A Good Night’s Sleep

According to the Centers for Disease Control and Prevention, about 70 millions Americans of all ages suffer from chronic sleep problems. Trouble falling or staying asleep is the most common issue followed by a wide range of others:

  • Sleep apnea
  • Restless leg syndrome
  • Narcolepsy
  • Sleep loss due to TV, computer, and cell phone use

Most adults need seven to eight hours of sleep to function at their best. Anything less increases the risk of work inefficiency, irritable mood, accidents, and ill health. Although genetics and aging affect our basic sleep rhythms, scientists have observed that certain developmental phases require different amounts of sleep.

Childhood—Between age 7 and puberty melatonin production peaks and sleep at this age is usually deep and restorative. Ten hours of sleep is generally adequate for this group.

Adolescence—This age group often shows signs of tiredness during the day because of rapid growth and development. Eleven hours of sleep is desirable for teens, but most are lucky if they get nine.

Adulthood—Since 1910, the average length of time Americans spend sleeping has dropped from approximately nine hours to about seven hours today.

Dangers of Sleep Deprivation

A number of studies have linked long-term sleep deficits with significant health problems.

  • Viral infections: People who slept less than seven hours per night on average were three times more likely to get sick as those who averaged at least eight hours.
  • Weight gain: According to an article in the journal Obesity, not getting enough sleep makes you more likely to gain weight. The link appears to be very strong among children. Lack of proper sleep can disrupt hormones that control hunger and appetite.
  • Diabetes: Diabetes Care found a sharp increase in the risk of type 2 diabetes in people with persistent insomnia.
  • Heart disease: Sleep deprivation results in an increase to blood pressure, cholesterol, and triglycerides, all contributing factors to heart disease. Sleep apnea can trigger irregular heartbeat and increase the risk of stroke and heart failure.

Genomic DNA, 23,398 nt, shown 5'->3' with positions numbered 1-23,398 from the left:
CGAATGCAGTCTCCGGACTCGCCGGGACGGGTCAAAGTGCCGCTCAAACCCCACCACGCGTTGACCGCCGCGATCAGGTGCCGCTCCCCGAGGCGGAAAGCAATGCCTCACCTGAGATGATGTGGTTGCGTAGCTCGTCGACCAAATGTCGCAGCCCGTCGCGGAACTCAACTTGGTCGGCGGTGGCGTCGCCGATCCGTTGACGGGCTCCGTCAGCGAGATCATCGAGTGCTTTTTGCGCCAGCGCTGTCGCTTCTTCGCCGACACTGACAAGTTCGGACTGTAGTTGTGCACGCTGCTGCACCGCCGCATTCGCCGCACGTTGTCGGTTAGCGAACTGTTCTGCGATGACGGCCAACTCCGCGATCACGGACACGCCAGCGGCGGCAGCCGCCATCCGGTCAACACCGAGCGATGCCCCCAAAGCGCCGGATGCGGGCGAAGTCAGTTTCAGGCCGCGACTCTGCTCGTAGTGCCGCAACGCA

• Mental illness: Sleep problems in teenagers and adults increase the likelihood of depression and anxiety.

Simple Ways to Improve Sleep

There are many factors which interfere with a good night’s sleep.  A rotating work schedule or important  project  may  keep  us  tossing  and turning. Our daytime habits may hold the key to solving the nighttime blues.  Try some of these tips to improve the quality of your sleep.

Cut down on caffeine. Caffeine blocks the effects of adenosine, a neurotransmitter that promotes sleep. Caffeine also increases the need to urinate during the night.

Stop smoking or chewing tobacco. Nicotine is a central nervous system stimulant that can cause insomnia. People who kick the habit fall asleep more quickly and wake less often during the night.

Use alcohol sparingly. Alcohol suppresses REM sleep, a necessary phase of sleep for brain function. Alcohol is responsible for as much as 10% of chronic insomnia cases. Alcohol can worsen snoring and other nocturnal breathing problems.

Be physically active. Regular aerobic exercise provides three important sleep benefits: you fall asleep faster, sleep more deeply, and awaken less often at night.

Improve your sleep surroundings. Remove the television, telephone, and office equipment from the bedroom. Minimal clutter as well as a room that is quiet, dark, and cool promotes a good night’s sleep.

Stick to a regular schedule. People with regular sleep patterns report fewer problems with insomnia and fewer depressive symptoms.

Reduce stress. If work, relationship, financial or other concerns are keeping you awake at night, ask for help. Your EAP is a good place to start.

Sleep is not a luxury but a basic component of a healthy lifestyle. Make sure you allow enough time for sleep and stick to a regular schedule as much as possible. Sleep is a quality-of-life issue. Most importantly, seek a doctor’s help if you are experiencing persistent problems in obtaining a good night’s sleep and conventional steps to change the situation are not working.